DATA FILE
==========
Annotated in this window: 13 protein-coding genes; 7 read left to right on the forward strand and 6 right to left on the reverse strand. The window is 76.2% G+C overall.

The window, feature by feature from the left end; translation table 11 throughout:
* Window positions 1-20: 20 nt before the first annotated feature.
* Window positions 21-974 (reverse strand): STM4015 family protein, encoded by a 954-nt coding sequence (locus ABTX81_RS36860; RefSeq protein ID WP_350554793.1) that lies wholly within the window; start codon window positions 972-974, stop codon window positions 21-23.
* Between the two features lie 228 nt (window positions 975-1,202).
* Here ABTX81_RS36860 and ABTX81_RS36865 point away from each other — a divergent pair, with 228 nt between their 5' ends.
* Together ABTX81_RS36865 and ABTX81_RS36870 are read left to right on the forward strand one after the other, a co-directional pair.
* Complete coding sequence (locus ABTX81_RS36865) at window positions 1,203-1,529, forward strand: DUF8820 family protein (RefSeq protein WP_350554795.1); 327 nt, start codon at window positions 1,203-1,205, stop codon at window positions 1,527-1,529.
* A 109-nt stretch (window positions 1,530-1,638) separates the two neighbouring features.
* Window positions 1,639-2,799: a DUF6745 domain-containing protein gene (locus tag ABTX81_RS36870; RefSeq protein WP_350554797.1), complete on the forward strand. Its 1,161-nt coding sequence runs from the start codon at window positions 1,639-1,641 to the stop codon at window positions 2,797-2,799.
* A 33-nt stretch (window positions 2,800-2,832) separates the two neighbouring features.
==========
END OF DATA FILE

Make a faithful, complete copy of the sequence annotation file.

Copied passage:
Annotated in this window: 13 protein-coding genes; 7 read left to right on the forward strand and 6 right to left on the reverse strand. The window is 76.2% G+C overall.

The window, feature by feature from the left end; translation table 11 throughout:
* Window positions 1-20: 20 nt before the first annotated feature.
* Window positions 21-974 (reverse strand): STM4015 family protein, encoded by a 954-nt coding sequence (locus ABTX81_RS36860; RefSeq protein ID WP_350554793.1) that lies wholly within the window; start codon window positions 972-974, stop codon window positions 21-23.
* Between the two features lie 228 nt (window positions 975-1,202).
* Here ABTX81_RS36860 and ABTX81_RS36865 point away from each other — a divergent pair, with 228 nt between their 5' ends.
* Together ABTX81_RS36865 and ABTX81_RS36870 are read left to right on the forward strand one after the other, a co-directional pair.
* Complete coding sequence (locus ABTX81_RS36865) at window positions 1,203-1,529, forward strand: DUF8820 family protein (RefSeq protein WP_350554795.1); 327 nt, start codon at window positions 1,203-1,205, stop codon at window positions 1,527-1,529.
* A 109-nt stretch (window positions 1,530-1,638) separates the two neighbouring features.
* Window positions 1,639-2,799: a DUF6745 domain-containing protein gene (locus tag ABTX81_RS36870; RefSeq protein WP_350554797.1), complete on the forward strand. Its 1,161-nt coding sequence runs from the start codon at window positions 1,639-1,641 to the stop codon at window positions 2,797-2,799.
* A 33-nt stretch (window positions 2,800-2,832) separates the two neighbouring features.